Ricky Walden edged Judd Trump 3-2 in the final of the first group in the 2014 Championship League.
The victory means that the Chester cueist is the first man through to the Winners Group that will take place in March.
This is the seventh year of the annual invitational event, with the inaugural staging having taken place in Crondon Park in 2008.
Not much has changed with the format since its inception, with the competition offering several of the top players the opportunity to earn some extra dosh.
At first, the Championship League was devised in order to help fill the spacious gaps between regular ranking tournaments on the calendar.
This was prior to the Barry Hearn era when an influx of new initiatives helped revitalise the sport in so many different ways.
While many argue that there is no need for the tournament now that each season is chock-a-block with other, arguably more important, events, as long as it doesn’t impede with said ventures the CL does still have its rightful place.
After all, it is a handy little way for those at the top of the tree to gain precious match practice and potentially earn a tidy sum by the end as well.
Some critics will again testify that this is going against the grain of where the sport should be going in opening its doors to a wider professional playing community.
Yet, large strides have already been made to level the playing field and, to be fair, the top players have earned their right to compete in these invitation events – like the Masters or Champion of Champions – as they have achieved their success by their own right.
Speaking of, the overall winner of the Championship League will gain a lucrative invite to the Champion of Champions in Coventry, having replaced the tired Premier League last year.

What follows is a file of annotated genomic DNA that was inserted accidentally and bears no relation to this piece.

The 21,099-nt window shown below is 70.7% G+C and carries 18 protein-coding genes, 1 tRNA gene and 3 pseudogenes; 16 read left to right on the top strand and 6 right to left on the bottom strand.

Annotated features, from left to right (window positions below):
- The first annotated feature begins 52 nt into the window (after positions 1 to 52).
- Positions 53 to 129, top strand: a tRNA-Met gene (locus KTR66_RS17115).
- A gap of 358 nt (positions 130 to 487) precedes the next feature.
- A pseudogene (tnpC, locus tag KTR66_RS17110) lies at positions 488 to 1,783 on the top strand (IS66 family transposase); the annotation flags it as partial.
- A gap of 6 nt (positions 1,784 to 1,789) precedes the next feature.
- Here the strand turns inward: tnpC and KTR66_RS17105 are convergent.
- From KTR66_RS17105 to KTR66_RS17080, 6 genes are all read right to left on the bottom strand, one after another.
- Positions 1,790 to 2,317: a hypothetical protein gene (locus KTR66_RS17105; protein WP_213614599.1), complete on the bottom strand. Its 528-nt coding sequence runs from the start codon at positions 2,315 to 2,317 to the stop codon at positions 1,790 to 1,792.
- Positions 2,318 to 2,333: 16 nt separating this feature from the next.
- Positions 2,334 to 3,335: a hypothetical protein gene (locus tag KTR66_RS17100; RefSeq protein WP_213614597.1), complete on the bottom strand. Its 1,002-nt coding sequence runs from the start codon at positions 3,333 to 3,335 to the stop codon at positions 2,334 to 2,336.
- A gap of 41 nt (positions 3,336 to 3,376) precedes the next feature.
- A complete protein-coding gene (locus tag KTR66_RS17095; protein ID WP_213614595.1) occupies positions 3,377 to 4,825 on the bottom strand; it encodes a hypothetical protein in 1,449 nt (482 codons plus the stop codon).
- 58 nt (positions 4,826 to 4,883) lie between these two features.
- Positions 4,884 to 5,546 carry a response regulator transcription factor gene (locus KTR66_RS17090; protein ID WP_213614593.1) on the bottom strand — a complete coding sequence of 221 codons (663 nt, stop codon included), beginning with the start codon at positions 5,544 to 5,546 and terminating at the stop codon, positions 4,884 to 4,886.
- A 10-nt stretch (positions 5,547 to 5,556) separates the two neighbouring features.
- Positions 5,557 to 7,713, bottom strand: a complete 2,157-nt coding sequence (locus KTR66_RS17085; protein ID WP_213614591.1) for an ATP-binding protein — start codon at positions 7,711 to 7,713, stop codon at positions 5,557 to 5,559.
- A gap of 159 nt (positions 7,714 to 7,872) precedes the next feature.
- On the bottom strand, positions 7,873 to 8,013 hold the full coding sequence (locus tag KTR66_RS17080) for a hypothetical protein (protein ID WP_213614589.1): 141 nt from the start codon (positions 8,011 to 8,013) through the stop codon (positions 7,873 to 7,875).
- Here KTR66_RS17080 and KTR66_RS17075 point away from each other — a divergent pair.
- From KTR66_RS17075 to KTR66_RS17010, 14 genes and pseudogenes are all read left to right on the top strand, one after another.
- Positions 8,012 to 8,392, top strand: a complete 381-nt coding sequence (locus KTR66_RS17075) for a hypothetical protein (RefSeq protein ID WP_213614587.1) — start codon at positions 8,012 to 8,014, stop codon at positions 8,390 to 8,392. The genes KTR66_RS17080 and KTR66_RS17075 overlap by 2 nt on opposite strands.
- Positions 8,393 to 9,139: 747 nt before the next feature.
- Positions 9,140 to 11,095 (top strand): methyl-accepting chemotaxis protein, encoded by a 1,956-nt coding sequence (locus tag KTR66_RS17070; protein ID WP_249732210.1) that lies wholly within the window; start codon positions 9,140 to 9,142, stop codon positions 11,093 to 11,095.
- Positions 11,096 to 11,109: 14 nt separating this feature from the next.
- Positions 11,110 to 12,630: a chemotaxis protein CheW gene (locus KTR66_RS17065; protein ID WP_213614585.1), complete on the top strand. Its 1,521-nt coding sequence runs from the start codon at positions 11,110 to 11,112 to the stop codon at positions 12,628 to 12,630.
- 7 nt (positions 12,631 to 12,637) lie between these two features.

Anyway, for those not in the know, the format of the Championship League is relatively simple.
There are seven groups with seven players in each group. The seven who emerge victorious in these groups go forward to the Winners Group – where an overall champion will be crowned.
The groups start off as a round-robin system with every player playing each other once. The top four go through to the semi-finals, with the final then determining the winner.
Finally, the two players who finish at the bottom of each group will be eliminated for the next group, being replaced by two fresh faces, while a third competitor will take the place of the winner.
Group 1 consisted of Ricky Walden, Judd Trump, Ali Carter, Mark Davis, Shaun Murphy, Robert Milkins and Stuart Bingham.
For reaching the semi-finals, Trump, Carter and Davis move onto Group 2, as does Murphy for finishing fifth in the group.
Walden goes through to the Winners Group, while Milkins and Bingham are out for finishing last and second last respectively.
This trio will be replaced by former champion Joe Perry, World Championship runner-up Barry Hawkins and world no.1 Neil Robertson for the second group, which starts today.
Understand? See, simple…
There’s a lot of money to be made in this tournament so the matches tend to be competitive enough, despite being played at a venue that doesn’t offer any seats for the viewing public.
For every frame a players wins in the group stage, he wins £100 while a frame won in the semis or final offers £300 reward.
There are also bonuses for getting out of the initial phases and making the Winners Group.
Walden will be pleased to have already booked his place in the finale so soon, but, on the other hand, his earning potential has now considerably diminished.
With the likes of Trump going through to the next group, he can earn more and gain invaluable match practice – something which the Bristol potter arguably needs having endured a difficult campaign so far.
So an interesting event then, one which is designed for the Bookies market, and all the matches can be viewed live if you have an account with any of the major online bookmakers.
The results of Group 1 can be viewed here.